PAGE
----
Regardless of who the chief election official is, there are some duties that fall to the state office of elections. These include: ensuring that election laws are followed by local officials statewide; administration of a statewide voter registration database required by HAVA; assisting local election officials by providing training courses or materials on running elections in the state; and providing a process for testing and certifying voting equipment for use in the state. Some state offices provide certification programs for local election officials on election procedures and may also help pay for certain types of elections, or a portion of expenses. More information on ways that states help bear the cost of elections is found on NCSL’s Election Costs: What States Pay page.
Election Administration at the Local Level
Elections are usually administered at the county level, though in some New England and Midwestern states it falls to cities or townships to run elections. In all, this means that there are more than 10,000 election administration jurisdictions in the U.S. The size of these jurisdictions varies dramatically, with the smallest towns having only a few hundred registered voters and the largest jurisdiction in the country, Los Angeles County, with more than 4.7 million.
At the local level, elections can be run by a single individual, a board or commission of elections, or a combination of two or more entities.
- 22 states have a single individual who administers elections at the local level.
- The election official is usually elected, but this can vary within the state. In Nebraska, for example, counties with fewer than 20,000 people have an elected individual. Counties with 20,000 to 100,000 people have an election official appointed by the county board. And counties with more than 100,000 have an election official appointed by the governor.
- Some states have an individual who administers elections in the majority of jurisdictions, but an election board that administers elections in the larger cities.
- In larger jurisdictions there may be an election administrator or supervisor whose sole responsibility is the administration of elections, whereas in most smaller and medium counties the county clerk, recorder, registrar, assessor, auditor or controller may serve as the election official in addition to conducting other county duties.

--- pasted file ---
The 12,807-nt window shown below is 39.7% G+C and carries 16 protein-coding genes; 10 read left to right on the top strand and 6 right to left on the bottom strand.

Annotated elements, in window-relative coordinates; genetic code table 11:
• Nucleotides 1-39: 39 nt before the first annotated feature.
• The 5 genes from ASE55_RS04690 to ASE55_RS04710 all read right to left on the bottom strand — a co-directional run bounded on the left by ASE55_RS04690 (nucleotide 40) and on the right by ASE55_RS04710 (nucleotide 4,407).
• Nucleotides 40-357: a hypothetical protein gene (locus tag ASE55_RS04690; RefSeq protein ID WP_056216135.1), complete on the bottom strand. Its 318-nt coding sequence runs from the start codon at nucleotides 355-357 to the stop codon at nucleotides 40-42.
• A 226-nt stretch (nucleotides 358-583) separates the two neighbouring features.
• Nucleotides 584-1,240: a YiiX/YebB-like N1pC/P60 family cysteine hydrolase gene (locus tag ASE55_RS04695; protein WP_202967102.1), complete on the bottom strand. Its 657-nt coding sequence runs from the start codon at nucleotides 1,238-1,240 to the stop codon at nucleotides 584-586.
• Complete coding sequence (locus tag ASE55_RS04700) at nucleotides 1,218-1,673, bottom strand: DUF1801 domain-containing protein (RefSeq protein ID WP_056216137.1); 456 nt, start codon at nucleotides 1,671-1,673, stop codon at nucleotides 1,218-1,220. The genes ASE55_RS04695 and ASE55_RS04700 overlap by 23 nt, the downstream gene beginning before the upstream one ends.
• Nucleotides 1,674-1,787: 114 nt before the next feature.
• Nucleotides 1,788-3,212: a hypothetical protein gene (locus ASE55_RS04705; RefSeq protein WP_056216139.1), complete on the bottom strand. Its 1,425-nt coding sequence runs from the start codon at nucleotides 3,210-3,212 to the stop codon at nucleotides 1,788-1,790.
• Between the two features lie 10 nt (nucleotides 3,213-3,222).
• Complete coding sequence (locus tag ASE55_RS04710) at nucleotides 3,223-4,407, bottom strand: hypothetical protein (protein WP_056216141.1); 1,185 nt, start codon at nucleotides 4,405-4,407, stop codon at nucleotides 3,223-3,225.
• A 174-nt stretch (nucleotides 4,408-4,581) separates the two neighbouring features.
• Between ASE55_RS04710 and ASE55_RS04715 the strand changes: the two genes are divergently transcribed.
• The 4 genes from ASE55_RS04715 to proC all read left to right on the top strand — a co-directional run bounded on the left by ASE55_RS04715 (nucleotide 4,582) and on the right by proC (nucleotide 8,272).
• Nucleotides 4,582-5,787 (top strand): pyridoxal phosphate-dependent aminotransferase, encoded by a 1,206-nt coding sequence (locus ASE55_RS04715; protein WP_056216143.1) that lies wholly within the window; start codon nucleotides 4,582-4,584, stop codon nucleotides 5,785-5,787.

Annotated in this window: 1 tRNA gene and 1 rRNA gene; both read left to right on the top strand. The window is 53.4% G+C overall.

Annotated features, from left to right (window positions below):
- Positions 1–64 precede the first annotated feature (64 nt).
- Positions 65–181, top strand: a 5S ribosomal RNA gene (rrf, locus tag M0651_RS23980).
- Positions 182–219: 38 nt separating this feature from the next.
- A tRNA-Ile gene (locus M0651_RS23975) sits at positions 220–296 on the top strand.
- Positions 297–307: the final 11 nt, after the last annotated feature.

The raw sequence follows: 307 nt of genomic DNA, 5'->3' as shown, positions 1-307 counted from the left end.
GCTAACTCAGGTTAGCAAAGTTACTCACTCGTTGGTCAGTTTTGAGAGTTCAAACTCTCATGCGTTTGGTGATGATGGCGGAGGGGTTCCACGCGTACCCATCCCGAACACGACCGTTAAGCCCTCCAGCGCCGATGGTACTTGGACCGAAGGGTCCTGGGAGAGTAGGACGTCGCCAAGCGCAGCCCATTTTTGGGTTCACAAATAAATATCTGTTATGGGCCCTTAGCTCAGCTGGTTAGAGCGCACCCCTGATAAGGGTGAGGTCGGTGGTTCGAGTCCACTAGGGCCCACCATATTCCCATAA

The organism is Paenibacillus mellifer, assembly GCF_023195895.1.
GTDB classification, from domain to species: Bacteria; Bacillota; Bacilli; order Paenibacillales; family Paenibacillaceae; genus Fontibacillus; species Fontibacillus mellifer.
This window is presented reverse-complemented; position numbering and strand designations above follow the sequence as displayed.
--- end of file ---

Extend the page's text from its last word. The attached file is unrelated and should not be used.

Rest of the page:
- 10 states use a board of elections for the primary responsibilities of local election administration.
- These are typically bipartisan in nature, with appointments made either at the state level (Delaware, Maryland, North Carolina, Ohio, Oklahoma, Tennessee) at the local level (New York, Pennsylvania and Rhode Island), or a combination of the two (Kentucky), and with input from political parties.
- 18 states divide election administration duties between two or more offices.
When election duties are divided between one or more offices on the local level, the most common division is between voter registration and the actual administration of elections. The division of duties between different entities varies greatly and is not detailed here.
As an example of what this division looks like, in Arkansas an elected county clerk runs the day-to-day operations of registration and voting, including absentee and early voting. There is a three-member county board (two chosen by majority and minority parties and the third by the state board of elections from the majority party in the state) which deals with Election Day procedures, including appointing election officials, delivering supplies to the polls, counting ballots and canvassing returns.
As the job of an election administrator has evolved it’s become more and more complex. Gone are the days when this was a largely clerical position. Now it’s a multifaceted managerial position with a lot of moving parts. And, as more and more technology is involved in the election process, election officials have had to take on the role of IT managers as well. The nature of election administration today highlights the need for professionalization of the field, and, in fact, states and other organizations are seeking to provide the training and support election officials need to perform effectively in this environment.
- Every state election office provides some level of support for local election officials, ranging from publishing digests of election laws to voluntary trainings to full-on mandatory certification programs. There has been an increase in state-provided training for election officials, with 32 states requiring training in 2016, compared to 21 in 2002.
- Most states have a state association of election officials that meets periodically to discuss election procedures. These organizations also may advocate for election administration changes in the legislature.
- The U.S. Election Assistance Commission (EAC) serves as a national clearinghouse of information on election administration and provides a variety of resources of election officials, including election management guidelines, webinars, best practices and opportunities for local officials to meet and exchange ideas.
- The Election Center (aka the National Association of Election Officials) conducts a series of conferences, workshops and seminars throughout the year and also runs the Certified Elections/Registration Administrator (CERA) program along with faculty from Auburn University’s public administration program. These college-level courses provide professional growth and development opportunities for election officials, with the goal of continuous improvement of democracy.
- The University of Minnesota’s Humphrey School of Public Affairs conducts an online certification program in election administration.
- The National Association of Secretaries of State (NASS) and the National Association of State Election Directors (NASED) provide opportunities for state election officials to exchange information and best practices.
- The International Association of Government Officials (a newly created organization created by a merger of the International Association of Clerks, Recorders, Election Officials & Treasurers (IACREOT) and the National Association of County Recorders, Election Officials & Clerks (NACRC)) holds events and disseminates information in support of local election officials.